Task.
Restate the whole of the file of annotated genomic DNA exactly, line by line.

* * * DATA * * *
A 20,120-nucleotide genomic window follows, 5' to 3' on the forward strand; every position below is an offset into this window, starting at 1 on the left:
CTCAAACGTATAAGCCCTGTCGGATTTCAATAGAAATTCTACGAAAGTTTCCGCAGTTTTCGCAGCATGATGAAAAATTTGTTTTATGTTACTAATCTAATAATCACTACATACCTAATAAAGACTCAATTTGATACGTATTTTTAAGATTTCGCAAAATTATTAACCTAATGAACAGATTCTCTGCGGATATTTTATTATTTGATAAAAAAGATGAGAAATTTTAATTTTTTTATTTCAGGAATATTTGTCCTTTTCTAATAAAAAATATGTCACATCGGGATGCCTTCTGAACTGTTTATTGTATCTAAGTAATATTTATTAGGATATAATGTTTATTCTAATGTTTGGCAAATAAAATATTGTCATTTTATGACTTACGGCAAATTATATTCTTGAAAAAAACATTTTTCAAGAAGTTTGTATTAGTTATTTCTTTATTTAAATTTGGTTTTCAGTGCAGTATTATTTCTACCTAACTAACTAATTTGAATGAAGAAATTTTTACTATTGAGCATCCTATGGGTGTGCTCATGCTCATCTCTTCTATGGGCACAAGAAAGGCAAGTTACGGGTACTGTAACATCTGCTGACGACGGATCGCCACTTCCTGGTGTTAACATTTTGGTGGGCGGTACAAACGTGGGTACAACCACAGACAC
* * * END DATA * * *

A 20,120-nucleotide genomic window follows, 5' to 3' on the forward strand; every position below is an offset into this window, starting at 1 on the left:
CTCAAACGTATAAGCCCTGTCGGATTTCAATAGAAATTCTACGAAAGTTTCCGCAGTTTTCGCAGCATGATGAAAAATTTGTTTTATGTTACTAATCTAATAATCACTACATACCTAATAAAGACTCAATTTGATACGTATTTTTAAGATTTCGCAAAATTATTAACCTAATGAACAGATTCTCTGCGGATATTTTATTATTTGATAAAAAAGATGAGAAATTTTAATTTTTTTATTTCAGGAATATTTGTCCTTTTCTAATAAAAAATATGTCACATCGGGATGCCTTCTGAACTGTTTATTGTATCTAAGTAATATTTATTAGGATATAATGTTTATTCTAATGTTTGGCAAATAAAATATTGTCATTTTATGACTTACGGCAAATTATATTCTTGAAAAAAACATTTTTCAAGAAGTTTGTATTAGTTATTTCTTTATTTAAATTTGGTTTTCAGTGCAGTATTATTTCTACCTAACTAACTAATTTGAATGAAGAAATTTTTACTATTGAGCATCCTATGGGTGTGCTCATGCTCATCTCTTCTATGGGCACAAGAAAGGCAAGTTACGGGTACTGTAACATCTGCTGACGACGGATCGCCACTTCCTGGTGTTAACATTTTGGTGGGCGGTACAAACGTGGGTACAACCACAGACAC